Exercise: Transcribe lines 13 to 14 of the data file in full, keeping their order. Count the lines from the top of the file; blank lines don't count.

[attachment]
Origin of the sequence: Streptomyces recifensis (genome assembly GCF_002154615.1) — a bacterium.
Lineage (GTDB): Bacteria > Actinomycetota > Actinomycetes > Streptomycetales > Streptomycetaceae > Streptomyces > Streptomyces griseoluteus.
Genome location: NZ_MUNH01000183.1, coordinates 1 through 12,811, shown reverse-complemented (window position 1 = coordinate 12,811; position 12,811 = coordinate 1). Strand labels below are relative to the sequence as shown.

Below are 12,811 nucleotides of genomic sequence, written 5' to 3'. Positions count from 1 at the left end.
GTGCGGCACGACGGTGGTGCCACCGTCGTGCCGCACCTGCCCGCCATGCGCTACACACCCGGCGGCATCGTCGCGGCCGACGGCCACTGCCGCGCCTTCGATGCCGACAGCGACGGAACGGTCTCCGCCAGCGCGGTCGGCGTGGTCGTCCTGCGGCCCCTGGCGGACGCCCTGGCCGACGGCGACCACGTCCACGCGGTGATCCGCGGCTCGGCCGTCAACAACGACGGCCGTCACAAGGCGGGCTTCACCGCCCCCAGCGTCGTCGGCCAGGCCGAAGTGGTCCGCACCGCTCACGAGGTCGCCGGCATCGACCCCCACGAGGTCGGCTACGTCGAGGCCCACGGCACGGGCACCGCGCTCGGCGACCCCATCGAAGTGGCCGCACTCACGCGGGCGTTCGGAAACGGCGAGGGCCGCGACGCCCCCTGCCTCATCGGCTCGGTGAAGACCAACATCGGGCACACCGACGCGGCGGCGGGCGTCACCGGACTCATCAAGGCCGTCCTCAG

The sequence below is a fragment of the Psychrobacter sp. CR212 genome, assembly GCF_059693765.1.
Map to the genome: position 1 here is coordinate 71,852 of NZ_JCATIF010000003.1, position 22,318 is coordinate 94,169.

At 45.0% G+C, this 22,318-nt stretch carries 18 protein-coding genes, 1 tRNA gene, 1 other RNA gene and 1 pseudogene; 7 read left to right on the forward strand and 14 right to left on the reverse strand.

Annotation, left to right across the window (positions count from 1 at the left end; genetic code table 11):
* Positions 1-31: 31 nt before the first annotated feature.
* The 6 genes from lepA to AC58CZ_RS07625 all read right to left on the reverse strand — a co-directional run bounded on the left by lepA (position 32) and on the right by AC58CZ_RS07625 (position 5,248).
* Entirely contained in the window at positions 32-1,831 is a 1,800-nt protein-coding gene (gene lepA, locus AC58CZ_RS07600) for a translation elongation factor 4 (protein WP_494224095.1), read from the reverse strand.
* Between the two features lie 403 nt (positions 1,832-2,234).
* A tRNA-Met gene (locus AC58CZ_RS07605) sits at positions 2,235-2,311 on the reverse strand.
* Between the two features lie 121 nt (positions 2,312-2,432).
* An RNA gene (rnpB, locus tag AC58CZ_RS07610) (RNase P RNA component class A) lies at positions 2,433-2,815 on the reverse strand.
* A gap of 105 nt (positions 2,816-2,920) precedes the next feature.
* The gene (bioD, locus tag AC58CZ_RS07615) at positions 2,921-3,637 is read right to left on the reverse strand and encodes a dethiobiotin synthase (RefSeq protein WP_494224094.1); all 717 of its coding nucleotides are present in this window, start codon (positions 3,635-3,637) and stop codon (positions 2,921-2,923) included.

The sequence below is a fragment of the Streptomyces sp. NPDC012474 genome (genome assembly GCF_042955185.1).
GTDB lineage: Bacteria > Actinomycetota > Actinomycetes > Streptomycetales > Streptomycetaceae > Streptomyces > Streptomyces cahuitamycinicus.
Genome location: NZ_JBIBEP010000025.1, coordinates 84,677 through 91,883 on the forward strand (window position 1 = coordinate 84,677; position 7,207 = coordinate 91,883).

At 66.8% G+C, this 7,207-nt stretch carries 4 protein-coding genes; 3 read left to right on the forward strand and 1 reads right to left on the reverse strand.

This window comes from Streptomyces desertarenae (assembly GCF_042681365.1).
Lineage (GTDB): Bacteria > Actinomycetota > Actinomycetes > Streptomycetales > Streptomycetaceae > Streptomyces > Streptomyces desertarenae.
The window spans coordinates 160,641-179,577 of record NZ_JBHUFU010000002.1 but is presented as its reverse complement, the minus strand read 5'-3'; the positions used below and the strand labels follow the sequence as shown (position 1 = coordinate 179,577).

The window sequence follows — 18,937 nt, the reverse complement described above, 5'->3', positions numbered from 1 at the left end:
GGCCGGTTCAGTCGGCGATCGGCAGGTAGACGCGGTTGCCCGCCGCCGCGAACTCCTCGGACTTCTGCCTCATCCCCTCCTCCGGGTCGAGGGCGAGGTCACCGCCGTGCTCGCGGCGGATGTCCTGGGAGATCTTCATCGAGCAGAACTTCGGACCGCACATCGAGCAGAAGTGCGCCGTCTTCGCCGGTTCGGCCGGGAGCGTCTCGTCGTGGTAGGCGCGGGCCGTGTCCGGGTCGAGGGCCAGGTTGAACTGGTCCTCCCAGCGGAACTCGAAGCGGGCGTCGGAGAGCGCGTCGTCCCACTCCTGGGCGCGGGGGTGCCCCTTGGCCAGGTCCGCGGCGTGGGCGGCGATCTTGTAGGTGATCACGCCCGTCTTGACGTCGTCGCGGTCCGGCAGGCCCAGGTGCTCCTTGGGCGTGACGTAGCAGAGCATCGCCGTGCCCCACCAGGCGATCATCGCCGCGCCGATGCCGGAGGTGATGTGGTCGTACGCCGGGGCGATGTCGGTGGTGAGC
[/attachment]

* Between the two features lie 403 nt (positions 1,832-2,234).
* A tRNA-Met gene (locus AC58CZ_RS07605) sits at positions 2,235-2,311 on the reverse strand.